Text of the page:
TCC Worldwide Online Conference 2018: Call for Proposals

By Bert Kimura

The theme for the 23rd Annual TCC Worldwide Online Conference, April 17-19, 2018, is “Navigating the Digital Landscape.” Participation in this event is entirely online. All sessions are delivered online in real-time. Sessions are recorded for later viewing.

Please consider submitting a proposal for a paper or general session related to all aspects of learning, design, and technology, including but not limited to e-learning, online learning communities, collaborative learning, social media, mobile learning, emerging technologies, international education, and professional development.

The proposal submission deadline is December 15, 2017. The submission form is available at http://bit.ly/2018proposal.

For a list of suggested topics and more information, see Call for Proposals.

TCC Hawaii, LearningTimes, & the Learning Design and Technology Department, College of Education, UH-Manoa collaborate to produce this event. Numerous volunteer faculty and staff worldwide provide additional support.

Contact: Bert Kimura (bert@hawaii.edu) or Curtis Ho (curtis@hawaii.edu).

Homepage: tcchawaii.org
Hashtag: #tcc23rd

To subscribe to the TCCOHANA-L mailing list, see: http://tcchawaii.org/tccohana-l/

 

What’s Wrong with MOOCs: One-Size-Fits-All Syndrome

Jim ShimabukuroBy Jim Shimabukuro
Editor

The Malaysian government is taking steps to “make 30 per cent of higher education courses available as massive open online courses (or MOOCs) by 2020” (Financial Review, 2 Oct. 2016). The MOOCs are free, but there’s a fee for assessments that grant credit for courses taken at other universities. From 64 courses in 2015, the number has grown to 300 this year.

The down side, as I see it, is that they’re relying on a single MOOC management system (MMS) — in this case, OpenLearning, which is based in Sydney. This shoehorning of course design and development into a proprietary box is a clear sign that the Malaysian administrators don’t have a clue about MOOCs.

This problem of overreliance on an MMS is endemic in the vast majority of universities that are tiptoeing into MOOCs. It’s the same mindset that tosses all online courses into a single LMS. If this one-size-fits-all approach were applied to F2F courses, professors would be outraged by this brazen violation of academic freedom.

The web is an infinite frontier with limitless resources for creating a wide range of MOOCs. In contrast, boxed platforms being hawked by non- and for-profits such as Coursera, edX, and OpenLearning don’t even begin to scratch the surface of possibilities. Jumping whole hog into one of them is to automatically accept an MMS’s limited views of what a MOOC can be.  Continue reading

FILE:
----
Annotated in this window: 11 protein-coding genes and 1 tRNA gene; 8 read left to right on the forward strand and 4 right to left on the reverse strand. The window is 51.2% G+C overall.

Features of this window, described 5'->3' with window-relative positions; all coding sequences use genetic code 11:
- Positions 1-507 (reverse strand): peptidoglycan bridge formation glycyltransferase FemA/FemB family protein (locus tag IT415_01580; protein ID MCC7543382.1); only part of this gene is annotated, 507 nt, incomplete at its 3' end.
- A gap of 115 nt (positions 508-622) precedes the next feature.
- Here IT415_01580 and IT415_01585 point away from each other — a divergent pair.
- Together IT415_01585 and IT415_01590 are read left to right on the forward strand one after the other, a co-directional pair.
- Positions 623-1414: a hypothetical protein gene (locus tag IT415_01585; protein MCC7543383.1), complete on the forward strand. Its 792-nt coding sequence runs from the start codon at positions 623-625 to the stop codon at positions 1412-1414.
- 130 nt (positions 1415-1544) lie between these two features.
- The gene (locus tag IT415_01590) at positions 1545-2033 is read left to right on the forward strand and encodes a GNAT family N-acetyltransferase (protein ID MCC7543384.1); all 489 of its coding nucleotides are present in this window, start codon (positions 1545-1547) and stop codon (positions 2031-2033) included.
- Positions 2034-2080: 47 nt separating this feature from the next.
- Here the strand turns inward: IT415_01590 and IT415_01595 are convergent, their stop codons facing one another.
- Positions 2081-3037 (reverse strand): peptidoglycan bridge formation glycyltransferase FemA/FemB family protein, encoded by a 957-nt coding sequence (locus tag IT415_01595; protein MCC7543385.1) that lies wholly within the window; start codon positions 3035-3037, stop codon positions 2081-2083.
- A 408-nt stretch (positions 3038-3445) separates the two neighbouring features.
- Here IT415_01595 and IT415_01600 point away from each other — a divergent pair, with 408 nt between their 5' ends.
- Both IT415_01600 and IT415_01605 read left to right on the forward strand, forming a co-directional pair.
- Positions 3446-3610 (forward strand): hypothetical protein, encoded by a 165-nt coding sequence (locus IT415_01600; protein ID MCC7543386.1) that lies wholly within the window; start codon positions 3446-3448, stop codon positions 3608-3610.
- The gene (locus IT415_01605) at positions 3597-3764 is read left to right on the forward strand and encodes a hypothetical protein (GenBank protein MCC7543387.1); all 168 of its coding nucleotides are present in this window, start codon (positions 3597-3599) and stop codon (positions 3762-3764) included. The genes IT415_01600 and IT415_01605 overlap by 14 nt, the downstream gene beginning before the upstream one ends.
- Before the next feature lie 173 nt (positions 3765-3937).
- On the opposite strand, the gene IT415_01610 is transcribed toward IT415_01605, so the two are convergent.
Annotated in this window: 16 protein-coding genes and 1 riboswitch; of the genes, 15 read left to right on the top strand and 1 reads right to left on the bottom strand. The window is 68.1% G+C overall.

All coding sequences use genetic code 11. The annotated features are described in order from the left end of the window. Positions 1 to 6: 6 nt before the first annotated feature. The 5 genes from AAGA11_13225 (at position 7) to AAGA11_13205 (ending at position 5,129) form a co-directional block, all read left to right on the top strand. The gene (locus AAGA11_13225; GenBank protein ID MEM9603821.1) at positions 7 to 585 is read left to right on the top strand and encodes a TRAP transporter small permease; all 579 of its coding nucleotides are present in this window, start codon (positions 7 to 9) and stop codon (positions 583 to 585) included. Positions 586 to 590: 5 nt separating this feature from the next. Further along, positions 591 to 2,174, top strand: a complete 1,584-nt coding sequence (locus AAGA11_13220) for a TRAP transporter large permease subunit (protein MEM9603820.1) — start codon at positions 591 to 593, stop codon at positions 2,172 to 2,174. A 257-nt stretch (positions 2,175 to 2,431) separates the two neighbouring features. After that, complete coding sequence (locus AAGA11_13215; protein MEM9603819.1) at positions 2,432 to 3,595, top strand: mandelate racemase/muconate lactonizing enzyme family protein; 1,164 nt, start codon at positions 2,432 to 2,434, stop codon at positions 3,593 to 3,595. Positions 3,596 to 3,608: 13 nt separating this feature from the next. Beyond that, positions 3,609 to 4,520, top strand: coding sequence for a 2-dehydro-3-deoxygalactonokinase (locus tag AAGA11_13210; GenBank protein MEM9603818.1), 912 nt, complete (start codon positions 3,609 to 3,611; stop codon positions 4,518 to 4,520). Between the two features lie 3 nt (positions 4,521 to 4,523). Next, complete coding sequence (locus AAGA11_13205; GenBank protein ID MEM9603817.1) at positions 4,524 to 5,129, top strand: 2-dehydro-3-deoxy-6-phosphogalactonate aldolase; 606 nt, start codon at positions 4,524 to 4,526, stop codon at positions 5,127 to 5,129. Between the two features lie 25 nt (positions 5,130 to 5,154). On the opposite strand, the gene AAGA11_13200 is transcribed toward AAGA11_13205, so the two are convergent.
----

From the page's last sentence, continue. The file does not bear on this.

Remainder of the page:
A Network for Under-served Populations

By Bonnie Bracey Sutton
Associate Editor

The article below is from a dear friend, Joyce Malyn-Smith. Please send her names and interests. We are trying to get funding for programs and grants for more minorities.

A Network for Under-served Populations

By J. Malyn-Smith

Joyce Malyn-Smith

Joyce Malyn-Smith

I want to expand my own professional network in order to share information and opportunities I come across in my work to build the next generation of technology enabled citizens and workers. As someone who has spent many years working with under-served populations I am particularly concerned that persons of color, Hispanics and Native Americans may not be aware of many of these opportunities, or may learn of them too late to participate. For example, I am working with NSF’s Cyberlearning and ITEST resource centers, both hosting workshops in June aimed at helping people, who have not received Cyberlearning or ITEST funding, to develop strong NSF proposals.

The first goal for the expansion of my own professional network is to do what I can to ensure that these workshops are accessible to persons of color, Hispanics and Native Americans. To that end, I am asking you to help me expand my network so that I can forward relevant information, answer questions they might have about the events, and make sure a diverse group of potential participants are aware of when applications open so that these types of events are more accessible to them.  Continue reading

Preparing Your Child for a Robotic Future

Don’t Let a Robot Take Your Child’s Future Career: Roboticist’s Book Offers Educational Advice for Parents

Illah NourbakhshIllah Nourbakhsh says robots and artificial intelligence will increasingly displace people from many conventional jobs. The professor of robotics at Carnegie Mellon University has even written a book about it, called “Robot Futures.”
It’s enough to make parents despair over their children’s career prospects, he acknowledged, and that’s why he’s publishing a pair of follow-up books, “Parenting for Robot Futures.” Part 1: Education and Technology is now available on Amazon.com.

The key, he said, is to raise children who are “technologically fluent.”

“If we want our children to flourish in a technology-rich future, we need them to understand technology deeply— so deeply that our kids influence the future of technology rather than simply being techno-consumers, along for the ride,” he writes.

“There are no shortcuts to developing tech fluency, and there is no way to outsource the parent’s role to school, after-school or video games,” Nourbakhsh writes.